The Moon Field by Judith Allnatt

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This is a fairly basic (if there is such a thing) but poignant and reasonably well-written First World War novel, which I picked because much of it’s set in the Lake District, in and around Keswick.  Although it ends before the war does, the emphasis isn’t so much on the war as on the longer-term effects, particularly on the bereaved and those left with life-changing physical and mental injuries.  In particular, it addresses the effects on those with facial injuries, and makes some good points about how people who’d lost limbs were seen as heroes but people didn’t know how to react to those whose faces had been severely disfigured.

The main characters are four young people from the Derwentwater and Bassenthwaite areas – postman George, his lifelong friend Kitty, squire’s daughter Violet, and Violet’s fiancé Edmund.  The link between the two pairs is George’s crush on Violet.  Conscientious objection is addressed, with George’s father being opposed to the war on religious grounds, but George chooses to join up, and finds that Edmund is his commanding officer.  When Edmund tries to shelter him from a shell but ends up taking the full force of it himself and being killed, George blames himself for Edmund’s death and Violet’s devastation, and has to cope with that as well as with the serious facial injuries that he’s suffered.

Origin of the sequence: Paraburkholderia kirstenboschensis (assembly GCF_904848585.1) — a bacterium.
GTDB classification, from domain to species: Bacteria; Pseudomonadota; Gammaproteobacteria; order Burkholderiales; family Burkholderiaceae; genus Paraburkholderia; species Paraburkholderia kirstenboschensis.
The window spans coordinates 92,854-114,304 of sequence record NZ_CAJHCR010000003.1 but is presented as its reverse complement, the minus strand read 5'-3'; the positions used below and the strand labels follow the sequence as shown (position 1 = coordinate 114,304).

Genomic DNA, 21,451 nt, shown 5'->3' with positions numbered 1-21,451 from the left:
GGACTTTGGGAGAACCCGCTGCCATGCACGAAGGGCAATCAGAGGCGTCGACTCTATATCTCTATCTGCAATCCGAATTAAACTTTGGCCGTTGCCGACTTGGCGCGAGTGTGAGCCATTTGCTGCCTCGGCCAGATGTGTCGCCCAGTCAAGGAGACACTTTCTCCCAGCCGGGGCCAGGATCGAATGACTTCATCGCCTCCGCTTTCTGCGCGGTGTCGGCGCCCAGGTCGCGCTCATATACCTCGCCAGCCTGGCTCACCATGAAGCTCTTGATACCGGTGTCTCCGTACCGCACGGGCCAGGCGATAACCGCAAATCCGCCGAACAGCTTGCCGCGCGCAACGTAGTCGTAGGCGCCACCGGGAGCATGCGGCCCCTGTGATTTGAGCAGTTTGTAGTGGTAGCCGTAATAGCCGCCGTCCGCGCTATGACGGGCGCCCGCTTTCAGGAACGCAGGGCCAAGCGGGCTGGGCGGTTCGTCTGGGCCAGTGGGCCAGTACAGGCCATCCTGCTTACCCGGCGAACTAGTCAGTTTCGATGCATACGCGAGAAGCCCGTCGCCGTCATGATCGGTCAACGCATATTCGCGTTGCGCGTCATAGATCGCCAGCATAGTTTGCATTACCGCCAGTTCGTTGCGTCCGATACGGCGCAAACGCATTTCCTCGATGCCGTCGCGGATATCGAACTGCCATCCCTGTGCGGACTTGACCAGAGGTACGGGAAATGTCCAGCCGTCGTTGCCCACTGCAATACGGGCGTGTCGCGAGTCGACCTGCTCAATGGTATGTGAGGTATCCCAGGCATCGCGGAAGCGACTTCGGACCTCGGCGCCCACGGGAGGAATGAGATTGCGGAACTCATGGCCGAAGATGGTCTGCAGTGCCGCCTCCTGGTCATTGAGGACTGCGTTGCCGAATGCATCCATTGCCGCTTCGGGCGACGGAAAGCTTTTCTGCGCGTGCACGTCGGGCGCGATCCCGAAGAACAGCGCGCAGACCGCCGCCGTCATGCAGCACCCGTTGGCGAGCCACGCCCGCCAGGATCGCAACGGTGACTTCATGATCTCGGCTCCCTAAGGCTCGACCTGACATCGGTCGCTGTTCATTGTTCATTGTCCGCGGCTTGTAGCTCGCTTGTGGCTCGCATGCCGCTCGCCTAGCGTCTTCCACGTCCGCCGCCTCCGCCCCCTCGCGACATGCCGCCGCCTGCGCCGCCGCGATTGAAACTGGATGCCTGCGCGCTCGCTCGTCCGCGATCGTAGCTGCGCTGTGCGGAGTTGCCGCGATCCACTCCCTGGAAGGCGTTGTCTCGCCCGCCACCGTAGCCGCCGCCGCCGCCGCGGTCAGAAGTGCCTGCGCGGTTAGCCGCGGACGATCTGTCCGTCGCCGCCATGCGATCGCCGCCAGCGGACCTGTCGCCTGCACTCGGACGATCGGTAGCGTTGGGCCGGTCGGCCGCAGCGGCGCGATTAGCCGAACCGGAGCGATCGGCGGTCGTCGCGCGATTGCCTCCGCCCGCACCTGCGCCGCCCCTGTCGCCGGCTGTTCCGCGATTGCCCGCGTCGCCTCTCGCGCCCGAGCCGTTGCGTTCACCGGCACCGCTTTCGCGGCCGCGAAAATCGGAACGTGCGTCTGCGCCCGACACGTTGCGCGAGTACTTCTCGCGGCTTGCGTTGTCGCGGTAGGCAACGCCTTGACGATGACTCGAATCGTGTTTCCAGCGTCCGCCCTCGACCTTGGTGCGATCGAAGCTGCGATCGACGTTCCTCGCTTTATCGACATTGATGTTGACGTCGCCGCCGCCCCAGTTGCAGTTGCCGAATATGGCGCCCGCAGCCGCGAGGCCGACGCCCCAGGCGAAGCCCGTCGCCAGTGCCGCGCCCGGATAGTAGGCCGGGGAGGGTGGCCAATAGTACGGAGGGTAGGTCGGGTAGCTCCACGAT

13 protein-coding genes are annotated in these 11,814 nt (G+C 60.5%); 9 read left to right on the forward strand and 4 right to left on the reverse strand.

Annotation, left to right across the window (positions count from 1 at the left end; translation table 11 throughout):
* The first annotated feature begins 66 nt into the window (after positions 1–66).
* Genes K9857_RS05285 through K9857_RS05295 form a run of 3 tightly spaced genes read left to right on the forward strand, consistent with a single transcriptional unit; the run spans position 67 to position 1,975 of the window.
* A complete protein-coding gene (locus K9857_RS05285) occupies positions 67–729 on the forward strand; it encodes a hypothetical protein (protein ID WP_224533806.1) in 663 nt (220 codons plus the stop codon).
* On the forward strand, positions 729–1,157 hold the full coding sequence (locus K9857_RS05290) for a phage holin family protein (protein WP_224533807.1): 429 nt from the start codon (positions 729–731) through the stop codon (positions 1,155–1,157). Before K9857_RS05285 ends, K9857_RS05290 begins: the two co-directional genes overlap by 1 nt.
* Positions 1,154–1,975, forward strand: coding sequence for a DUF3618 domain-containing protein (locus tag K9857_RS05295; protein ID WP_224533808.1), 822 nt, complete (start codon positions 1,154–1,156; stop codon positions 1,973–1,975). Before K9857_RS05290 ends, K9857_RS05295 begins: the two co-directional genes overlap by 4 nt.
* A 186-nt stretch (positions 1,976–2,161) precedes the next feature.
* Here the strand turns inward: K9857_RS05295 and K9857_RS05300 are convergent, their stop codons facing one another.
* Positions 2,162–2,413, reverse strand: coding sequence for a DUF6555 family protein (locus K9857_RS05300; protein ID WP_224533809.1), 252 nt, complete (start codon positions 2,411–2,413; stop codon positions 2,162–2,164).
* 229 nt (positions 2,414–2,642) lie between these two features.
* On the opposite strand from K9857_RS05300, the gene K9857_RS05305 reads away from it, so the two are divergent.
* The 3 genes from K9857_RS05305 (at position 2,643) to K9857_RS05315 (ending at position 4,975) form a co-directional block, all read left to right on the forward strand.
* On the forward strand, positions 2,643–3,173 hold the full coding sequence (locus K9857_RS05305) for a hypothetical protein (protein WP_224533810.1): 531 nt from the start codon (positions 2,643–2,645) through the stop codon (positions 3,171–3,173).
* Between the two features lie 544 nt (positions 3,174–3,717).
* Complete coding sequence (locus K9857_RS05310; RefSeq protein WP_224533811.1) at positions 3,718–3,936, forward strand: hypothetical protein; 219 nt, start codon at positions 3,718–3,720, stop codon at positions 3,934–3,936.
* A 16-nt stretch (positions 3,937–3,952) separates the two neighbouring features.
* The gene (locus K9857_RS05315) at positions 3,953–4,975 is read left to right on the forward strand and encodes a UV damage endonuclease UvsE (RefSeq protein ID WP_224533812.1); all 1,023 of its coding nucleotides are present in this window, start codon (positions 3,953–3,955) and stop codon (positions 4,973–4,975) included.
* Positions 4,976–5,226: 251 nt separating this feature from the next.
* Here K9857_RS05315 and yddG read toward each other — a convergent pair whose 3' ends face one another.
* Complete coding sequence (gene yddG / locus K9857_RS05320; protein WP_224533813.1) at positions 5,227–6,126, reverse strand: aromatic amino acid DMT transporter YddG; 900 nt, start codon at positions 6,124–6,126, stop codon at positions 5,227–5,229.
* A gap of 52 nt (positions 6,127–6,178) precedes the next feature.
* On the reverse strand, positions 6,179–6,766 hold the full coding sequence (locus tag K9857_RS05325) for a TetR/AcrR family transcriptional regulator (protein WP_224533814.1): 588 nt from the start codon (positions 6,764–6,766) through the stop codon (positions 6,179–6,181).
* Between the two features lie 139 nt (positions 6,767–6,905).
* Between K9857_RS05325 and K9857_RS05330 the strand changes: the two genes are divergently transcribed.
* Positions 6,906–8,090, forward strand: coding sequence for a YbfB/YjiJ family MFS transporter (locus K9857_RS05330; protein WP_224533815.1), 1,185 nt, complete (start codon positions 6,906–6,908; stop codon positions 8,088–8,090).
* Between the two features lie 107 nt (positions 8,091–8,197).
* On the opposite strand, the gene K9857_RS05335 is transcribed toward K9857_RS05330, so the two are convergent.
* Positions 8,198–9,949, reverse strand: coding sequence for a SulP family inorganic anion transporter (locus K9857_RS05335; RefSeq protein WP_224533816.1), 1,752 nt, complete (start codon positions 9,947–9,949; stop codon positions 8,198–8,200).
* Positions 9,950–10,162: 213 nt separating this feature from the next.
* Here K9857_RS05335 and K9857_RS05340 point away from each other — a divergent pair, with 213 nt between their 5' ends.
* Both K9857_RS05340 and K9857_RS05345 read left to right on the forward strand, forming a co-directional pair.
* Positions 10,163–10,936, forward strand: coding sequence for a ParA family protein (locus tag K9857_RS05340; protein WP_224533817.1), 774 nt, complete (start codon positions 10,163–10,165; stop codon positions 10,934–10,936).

It’s not written in a particularly deep and meaningful way, and it’s not exactly an epic love and war novel, but it is very touching, and the characters are all convincing.  Violet leans on George for support but soon accepts that she isn’t doing either of them any favours and asks him to stay away, and there’s no happy ending for her: we’re left not knowing how her life will turn out.  But George finally realises that Kitty, who’s always seen him as more than a friend, is the one for him, and they get together.

There’s often a feeling that the years leading up to the Great War were some sort of Golden Age.  Think of the song Mr Banks sings – “It’s grand to be an Englishman in 1910”.  This book doesn’t really go for that angle.  Violet’s got it good insofar as she’s got wealth and position and no need to work, but her parents’ marriage is unhappy and she doesn’t have a good relationship with either of them.  George comes from a happy home, but his family have to work hard to make ends meet.  But the lakes and the fells are there, and bring comfort to them both, and to Kitty with whom George explores them.  And, after everything else has happened, the lakes and the fells still there, as they always have been.  I stayed away from the Lake District for nearly four months from March to July this year, because first we weren’t supposed to travel due to lockdown, then they asked people not to come back yet, and then it kept pouring down at weekends.  I never want to stay away again.

And there’s something … I don’t know that “inspiring” is the word, but there’s something about war novels at the moment, reminding us that bad times have come before but that they never last for ever.  This isn’t one of the great epic war novels, but it was a good read and I enjoyed it.